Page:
Which brings us to 2014 – the third cycle where the Senate map favors the GOP.

The GOP needs six seats to cinch control of the Senate. There are seven “red” states with Democratic incumbents or retiring incumbents, where GOP candidates have an automatic advantage, particularly given the current political climate.   On the other side of the coin, there are two states where the GOP remains at risk; the open Senate seat in Georgia, where Sam Nunn’s daughter is vacuuming up gobs of cash and poses a formidable challenge, and Kentucky, where Mitch McConnell is going to go down to the wire against a well-funded opponent.

The margin of error then, is thus precariously thin.

Which makes the Tea Party relevant and menacing at the same time. Otherwise safe GOP seats in “red” states are preparing for primaries where energized but flawed Tea Party candidates are attempting to take down long-time Republican incumbents.

On Tuesday, Mississippi Republicans will select the GOP nominee for the November general election, choosing between experienced Senator Thad Cochran and Tea Party supported candidate Chris McDaniel. In this two-man runoff, McDaniel has gained traction is now leading in a majority of polls.

Should Cochran win, the seat is safe and the GOP need not be concerned further. However, if McDaniel wins, there is a rising tide of uncertainty about his prospects, given his controversial statements on Katrina relief, abortion and immigration. While Cochran currently holds a 17 point lead over Democratic nominee Travis Childers, McDaniels lead as the GOP nominee drops to just three points, potentially forcing the GOP to put resources in Mississippi, to hold a safe seat – resources that could otherwise be invested in expanding the field of contestable races.

The same holds true in Tennessee and Kansas, where Senators Lamar Alexander and Pat Roberts (respectively) face Tea Party challengers that could turn safe GOP seats into competitive general election races if the Tea Party candidate wins.

Alexander’s opponent, Joe Carr, has been, among other things, accused of plagiarism. Roberts’ opponent, Milton Wolf, a radiologist, thought it would be funny to post grisly x-ray injuries, with accompanying humor posts, on Facebook. His radiological practice is also under investigation for a price-fixing scheme.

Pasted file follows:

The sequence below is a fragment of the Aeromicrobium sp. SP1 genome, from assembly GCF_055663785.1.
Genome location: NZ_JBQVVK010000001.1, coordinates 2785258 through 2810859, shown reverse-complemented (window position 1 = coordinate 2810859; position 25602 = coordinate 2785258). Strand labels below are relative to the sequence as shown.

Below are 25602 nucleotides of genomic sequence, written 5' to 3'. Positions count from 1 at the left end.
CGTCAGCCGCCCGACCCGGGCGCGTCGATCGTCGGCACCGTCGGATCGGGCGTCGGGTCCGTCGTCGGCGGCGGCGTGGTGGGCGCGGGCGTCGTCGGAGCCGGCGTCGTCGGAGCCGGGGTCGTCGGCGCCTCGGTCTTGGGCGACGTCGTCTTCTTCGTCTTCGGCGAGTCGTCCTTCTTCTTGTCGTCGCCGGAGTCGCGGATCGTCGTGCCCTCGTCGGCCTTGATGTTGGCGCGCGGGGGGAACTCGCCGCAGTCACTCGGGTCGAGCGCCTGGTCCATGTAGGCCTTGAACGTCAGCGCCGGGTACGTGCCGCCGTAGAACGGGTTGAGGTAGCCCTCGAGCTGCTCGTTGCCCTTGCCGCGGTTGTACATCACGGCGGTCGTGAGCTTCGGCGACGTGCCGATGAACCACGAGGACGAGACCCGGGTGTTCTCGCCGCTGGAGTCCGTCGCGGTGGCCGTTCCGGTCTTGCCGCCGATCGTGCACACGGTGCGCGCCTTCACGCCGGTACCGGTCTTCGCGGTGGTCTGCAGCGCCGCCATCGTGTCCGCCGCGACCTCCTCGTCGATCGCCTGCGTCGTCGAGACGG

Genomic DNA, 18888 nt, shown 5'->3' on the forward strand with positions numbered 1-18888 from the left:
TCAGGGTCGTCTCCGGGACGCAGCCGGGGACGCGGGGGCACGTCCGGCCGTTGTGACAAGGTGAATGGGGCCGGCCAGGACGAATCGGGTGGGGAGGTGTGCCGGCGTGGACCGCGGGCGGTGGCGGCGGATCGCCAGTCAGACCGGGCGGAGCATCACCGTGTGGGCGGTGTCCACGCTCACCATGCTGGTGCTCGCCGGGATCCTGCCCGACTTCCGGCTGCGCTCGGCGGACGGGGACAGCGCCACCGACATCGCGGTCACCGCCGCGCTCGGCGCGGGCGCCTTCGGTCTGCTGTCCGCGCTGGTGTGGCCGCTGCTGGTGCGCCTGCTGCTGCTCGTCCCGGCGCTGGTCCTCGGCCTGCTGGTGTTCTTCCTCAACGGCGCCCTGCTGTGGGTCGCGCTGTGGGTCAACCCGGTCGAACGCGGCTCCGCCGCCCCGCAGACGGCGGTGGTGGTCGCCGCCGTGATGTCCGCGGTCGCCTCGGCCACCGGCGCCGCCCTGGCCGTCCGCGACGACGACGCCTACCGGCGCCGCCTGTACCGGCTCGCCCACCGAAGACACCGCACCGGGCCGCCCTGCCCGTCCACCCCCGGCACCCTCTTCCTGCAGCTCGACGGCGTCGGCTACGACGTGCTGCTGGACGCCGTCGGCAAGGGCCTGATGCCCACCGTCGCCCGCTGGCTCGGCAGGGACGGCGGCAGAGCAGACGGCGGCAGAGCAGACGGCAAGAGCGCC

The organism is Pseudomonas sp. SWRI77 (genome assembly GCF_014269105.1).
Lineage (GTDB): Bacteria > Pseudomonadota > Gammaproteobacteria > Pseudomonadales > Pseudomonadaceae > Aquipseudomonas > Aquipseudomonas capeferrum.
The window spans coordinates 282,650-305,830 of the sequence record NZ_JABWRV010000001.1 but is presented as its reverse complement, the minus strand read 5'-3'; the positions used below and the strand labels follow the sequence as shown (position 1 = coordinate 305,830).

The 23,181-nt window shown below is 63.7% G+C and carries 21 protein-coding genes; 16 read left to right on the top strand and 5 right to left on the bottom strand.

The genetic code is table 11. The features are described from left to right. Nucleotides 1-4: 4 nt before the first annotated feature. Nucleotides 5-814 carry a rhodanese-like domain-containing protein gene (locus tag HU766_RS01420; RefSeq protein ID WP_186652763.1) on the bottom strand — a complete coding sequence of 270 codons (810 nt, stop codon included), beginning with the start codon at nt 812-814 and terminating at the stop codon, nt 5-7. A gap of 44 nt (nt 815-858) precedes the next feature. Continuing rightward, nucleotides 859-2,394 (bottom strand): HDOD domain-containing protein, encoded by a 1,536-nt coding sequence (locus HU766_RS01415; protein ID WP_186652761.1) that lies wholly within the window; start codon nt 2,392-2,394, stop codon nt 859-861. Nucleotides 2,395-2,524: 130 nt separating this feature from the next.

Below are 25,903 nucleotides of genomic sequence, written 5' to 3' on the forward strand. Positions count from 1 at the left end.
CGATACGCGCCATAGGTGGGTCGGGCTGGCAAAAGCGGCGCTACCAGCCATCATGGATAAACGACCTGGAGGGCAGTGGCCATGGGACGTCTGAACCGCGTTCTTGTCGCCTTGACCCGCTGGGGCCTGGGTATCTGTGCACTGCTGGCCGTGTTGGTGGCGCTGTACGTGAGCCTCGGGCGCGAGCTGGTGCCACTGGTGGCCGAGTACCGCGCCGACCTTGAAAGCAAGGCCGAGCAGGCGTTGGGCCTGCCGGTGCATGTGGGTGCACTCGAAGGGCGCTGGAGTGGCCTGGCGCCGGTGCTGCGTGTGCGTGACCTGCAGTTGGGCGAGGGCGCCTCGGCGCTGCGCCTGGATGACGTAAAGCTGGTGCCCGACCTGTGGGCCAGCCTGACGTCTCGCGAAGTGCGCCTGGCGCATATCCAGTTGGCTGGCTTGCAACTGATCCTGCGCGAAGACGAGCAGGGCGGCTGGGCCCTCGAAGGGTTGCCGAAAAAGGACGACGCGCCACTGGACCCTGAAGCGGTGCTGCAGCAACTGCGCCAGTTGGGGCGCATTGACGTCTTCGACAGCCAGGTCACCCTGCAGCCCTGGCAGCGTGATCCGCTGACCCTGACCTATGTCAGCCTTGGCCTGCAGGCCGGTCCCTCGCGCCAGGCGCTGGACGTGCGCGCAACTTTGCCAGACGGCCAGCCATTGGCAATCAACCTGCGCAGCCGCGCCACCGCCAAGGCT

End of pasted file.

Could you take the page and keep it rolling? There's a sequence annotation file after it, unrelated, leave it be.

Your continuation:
These are “not ready for prime time” candidates. Their fever in the cause does not disqualify their obvious flaws in general election match ups where Democrats will do everything that is possible to maintain control of the Senate.

Lets play out a hypothetical. McDaniel wins the primary tomorrow and is the GOP nominee for Mississippi. The GOP picks up six seats in November, McConnell holds on,  but McDaniel loses and Nunn wins in Georgia.

The Senate is 51-49 if favor of Harry Reid.

Is this really the result the Tea Party wants?

It’s important to note that it is not the Tea Party’s ideas that are failing, but rather the troublingly high number of its 1st rank candidates that are not only snuffing out the opportunity for GOP victories, but are also staining the reputation of an organization committed to nothing more than the original vision of the Founders.

The good news for Republicans – as of this writing –  is that the Senate map is expanding, with seats in Colorado, Iowa, New Hampshire and Michigan potentially in the mix. On the far end, as previously noted are seats in Virginia and Oregon.  Instead of a one seat majority, the GOP has the chance to run the table and have a five-seven seat cushion, which it will need in 2016 when the a majority of “blue” or “purple” state Republicans will be up for re-election.

Republican voters in Mississippi, Tennessee and Kansas should take this into account.

In the end there is these truths: there is no purpose in governance without principle. But there is no governance without winning.